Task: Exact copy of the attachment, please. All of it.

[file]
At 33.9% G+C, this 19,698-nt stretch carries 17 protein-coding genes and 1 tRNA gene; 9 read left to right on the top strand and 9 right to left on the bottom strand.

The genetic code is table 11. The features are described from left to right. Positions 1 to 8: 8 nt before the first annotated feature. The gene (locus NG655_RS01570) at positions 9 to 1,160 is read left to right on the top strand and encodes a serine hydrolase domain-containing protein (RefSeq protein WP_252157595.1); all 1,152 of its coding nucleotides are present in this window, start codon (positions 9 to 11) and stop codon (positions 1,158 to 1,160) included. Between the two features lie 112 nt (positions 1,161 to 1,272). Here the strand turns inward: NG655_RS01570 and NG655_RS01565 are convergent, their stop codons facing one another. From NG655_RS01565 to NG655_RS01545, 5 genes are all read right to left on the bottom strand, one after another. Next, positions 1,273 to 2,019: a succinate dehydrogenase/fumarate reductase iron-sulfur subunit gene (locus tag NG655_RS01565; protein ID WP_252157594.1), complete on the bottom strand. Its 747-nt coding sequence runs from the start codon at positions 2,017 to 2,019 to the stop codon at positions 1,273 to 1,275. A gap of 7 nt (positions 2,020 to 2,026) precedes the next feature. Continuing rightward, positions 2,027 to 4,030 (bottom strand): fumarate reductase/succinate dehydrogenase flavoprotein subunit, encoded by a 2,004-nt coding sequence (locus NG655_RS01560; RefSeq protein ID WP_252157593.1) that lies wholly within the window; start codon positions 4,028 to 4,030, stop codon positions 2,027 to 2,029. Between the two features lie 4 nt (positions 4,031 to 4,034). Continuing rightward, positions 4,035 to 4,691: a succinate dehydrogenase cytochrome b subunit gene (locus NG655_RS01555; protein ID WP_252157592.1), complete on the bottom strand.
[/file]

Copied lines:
At 33.9% G+C, this 19,698-nt stretch carries 17 protein-coding genes and 1 tRNA gene; 9 read left to right on the top strand and 9 right to left on the bottom strand.

The genetic code is table 11. The features are described from left to right. Positions 1 to 8: 8 nt before the first annotated feature. The gene (locus NG655_RS01570) at positions 9 to 1,160 is read left to right on the top strand and encodes a serine hydrolase domain-containing protein (RefSeq protein WP_252157595.1); all 1,152 of its coding nucleotides are present in this window, start codon (positions 9 to 11) and stop codon (positions 1,158 to 1,160) included. Between the two features lie 112 nt (positions 1,161 to 1,272). Here the strand turns inward: NG655_RS01570 and NG655_RS01565 are convergent, their stop codons facing one another. From NG655_RS01565 to NG655_RS01545, 5 genes are all read right to left on the bottom strand, one after another. Next, positions 1,273 to 2,019: a succinate dehydrogenase/fumarate reductase iron-sulfur subunit gene (locus tag NG655_RS01565; protein ID WP_252157594.1), complete on the bottom strand. Its 747-nt coding sequence runs from the start codon at positions 2,017 to 2,019 to the stop codon at positions 1,273 to 1,275. A gap of 7 nt (positions 2,020 to 2,026) precedes the next feature. Continuing rightward, positions 2,027 to 4,030 (bottom strand): fumarate reductase/succinate dehydrogenase flavoprotein subunit, encoded by a 2,004-nt coding sequence (locus NG655_RS01560; RefSeq protein ID WP_252157593.1) that lies wholly within the window; start codon positions 4,028 to 4,030, stop codon positions 2,027 to 2,029. Between the two features lie 4 nt (positions 4,031 to 4,034). Continuing rightward, positions 4,035 to 4,691: a succinate dehydrogenase cytochrome b subunit gene (locus NG655_RS01555; protein ID WP_252157592.1), complete on the bottom strand.